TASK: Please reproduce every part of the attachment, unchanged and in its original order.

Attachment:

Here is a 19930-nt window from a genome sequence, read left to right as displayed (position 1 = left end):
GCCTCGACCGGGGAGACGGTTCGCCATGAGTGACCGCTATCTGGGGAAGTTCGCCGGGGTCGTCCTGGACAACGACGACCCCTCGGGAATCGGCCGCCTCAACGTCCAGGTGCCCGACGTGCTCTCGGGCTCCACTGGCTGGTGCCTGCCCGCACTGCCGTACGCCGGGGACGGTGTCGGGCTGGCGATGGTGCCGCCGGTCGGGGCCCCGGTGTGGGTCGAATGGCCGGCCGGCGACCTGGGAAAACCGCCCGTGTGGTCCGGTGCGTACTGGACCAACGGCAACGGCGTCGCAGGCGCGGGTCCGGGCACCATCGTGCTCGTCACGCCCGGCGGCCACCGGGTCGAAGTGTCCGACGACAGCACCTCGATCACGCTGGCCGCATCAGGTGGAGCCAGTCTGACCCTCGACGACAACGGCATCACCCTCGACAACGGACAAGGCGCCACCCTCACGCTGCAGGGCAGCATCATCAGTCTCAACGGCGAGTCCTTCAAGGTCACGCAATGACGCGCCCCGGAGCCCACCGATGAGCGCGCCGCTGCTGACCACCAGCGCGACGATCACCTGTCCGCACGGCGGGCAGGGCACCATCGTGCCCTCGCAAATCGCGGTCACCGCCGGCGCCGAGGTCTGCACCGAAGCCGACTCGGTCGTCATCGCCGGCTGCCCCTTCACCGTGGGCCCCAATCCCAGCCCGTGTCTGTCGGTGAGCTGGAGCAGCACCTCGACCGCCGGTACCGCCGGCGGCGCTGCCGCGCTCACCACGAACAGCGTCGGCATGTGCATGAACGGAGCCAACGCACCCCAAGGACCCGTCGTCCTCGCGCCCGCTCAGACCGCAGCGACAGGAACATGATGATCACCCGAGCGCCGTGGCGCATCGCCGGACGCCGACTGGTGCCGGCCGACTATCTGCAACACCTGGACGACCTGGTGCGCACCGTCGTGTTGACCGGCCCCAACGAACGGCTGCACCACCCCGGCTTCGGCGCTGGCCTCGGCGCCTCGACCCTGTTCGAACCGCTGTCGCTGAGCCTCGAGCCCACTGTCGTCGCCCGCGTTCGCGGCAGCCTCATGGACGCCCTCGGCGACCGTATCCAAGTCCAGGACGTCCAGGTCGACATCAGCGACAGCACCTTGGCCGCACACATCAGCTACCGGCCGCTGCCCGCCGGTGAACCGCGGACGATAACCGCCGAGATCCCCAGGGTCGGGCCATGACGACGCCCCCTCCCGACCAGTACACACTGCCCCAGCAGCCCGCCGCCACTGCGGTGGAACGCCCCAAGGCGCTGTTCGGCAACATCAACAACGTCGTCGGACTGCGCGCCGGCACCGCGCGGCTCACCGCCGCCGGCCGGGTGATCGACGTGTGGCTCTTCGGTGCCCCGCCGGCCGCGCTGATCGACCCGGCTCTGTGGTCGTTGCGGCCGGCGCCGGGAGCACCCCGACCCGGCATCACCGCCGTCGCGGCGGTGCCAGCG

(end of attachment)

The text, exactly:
Here is a 19930-nt window from a genome sequence, read left to right as displayed (position 1 = left end):
GCCTCGACCGGGGAGACGGTTCGCCATGAGTGACCGCTATCTGGGGAAGTTCGCCGGGGTCGTCCTGGACAACGACGACCCCTCGGGAATCGGCCGCCTCAACGTCCAGGTGCCCGACGTGCTCTCGGGCTCCACTGGCTGGTGCCTGCCCGCACTGCCGTACGCCGGGGACGGTGTCGGGCTGGCGATGGTGCCGCCGGTCGGGGCCCCGGTGTGGGTCGAATGGCCGGCCGGCGACCTGGGAAAACCGCCCGTGTGGTCCGGTGCGTACTGGACCAACGGCAACGGCGTCGCAGGCGCGGGTCCGGGCACCATCGTGCTCGTCACGCCCGGCGGCCACCGGGTCGAAGTGTCCGACGACAGCACCTCGATCACGCTGGCCGCATCAGGTGGAGCCAGTCTGACCCTCGACGACAACGGCATCACCCTCGACAACGGACAAGGCGCCACCCTCACGCTGCAGGGCAGCATCATCAGTCTCAACGGCGAGTCCTTCAAGGTCACGCAATGACGCGCCCCGGAGCCCACCGATGAGCGCGCCGCTGCTGACCACCAGCGCGACGATCACCTGTCCGCACGGCGGGCAGGGCACCATCGTGCCCTCGCAAATCGCGGTCACCGCCGGCGCCGAGGTCTGCACCGAAGCCGACTCGGTCGTCATCGCCGGCTGCCCCTTCACCGTGGGCCCCAATCCCAGCCCGTGTCTGTCGGTGAGCTGGAGCAGCACCTCGACCGCCGGTACCGCCGGCGGCGCTGCCGCGCTCACCACGAACAGCGTCGGCATGTGCATGAACGGAGCCAACGCACCCCAAGGACCCGTCGTCCTCGCGCCCGCTCAGACCGCAGCGACAGGAACATGATGATCACCCGAGCGCCGTGGCGCATCGCCGGACGCCGACTGGTGCCGGCCGACTATCTGCAACACCTGGACGACCTGGTGCGCACCGTCGTGTTGACCGGCCCCAACGAACGGCTGCACCACCCCGGCTTCGGCGCTGGCCTCGGCGCCTCGACCCTGTTCGAACCGCTGTCGCTGAGCCTCGAGCCCACTGTCGTCGCCCGCGTTCGCGGCAGCCTCATGGACGCCCTCGGCGACCGTATCCAAGTCCAGGACGTCCAGGTCGACATCAGCGACAGCACCTTGGCCGCACACATCAGCTACCGGCCGCTGCCCGCCGGTGAACCGCGGACGATAACCGCCGAGATCCCCAGGGTCGGGCCATGACGACGCCCCCTCCCGACCAGTACACACTGCCCCAGCAGCCCGCCGCCACTGCGGTGGAACGCCCCAAGGCGCTGTTCGGCAACATCAACAACGTCGTCGGACTGCGCGCCGGCACCGCGCGGCTCACCGCCGCCGGCCGGGTGATCGACGTGTGGCTCTTCGGTGCCCCGCCGGCCGCGCTGATCGACCCGGCTCTGTGGTCGTTGCGGCCGGCGCCGGGAGCACCCCGACCCGGCATCACCGCCGTCGCGGCGGTGCCAGCG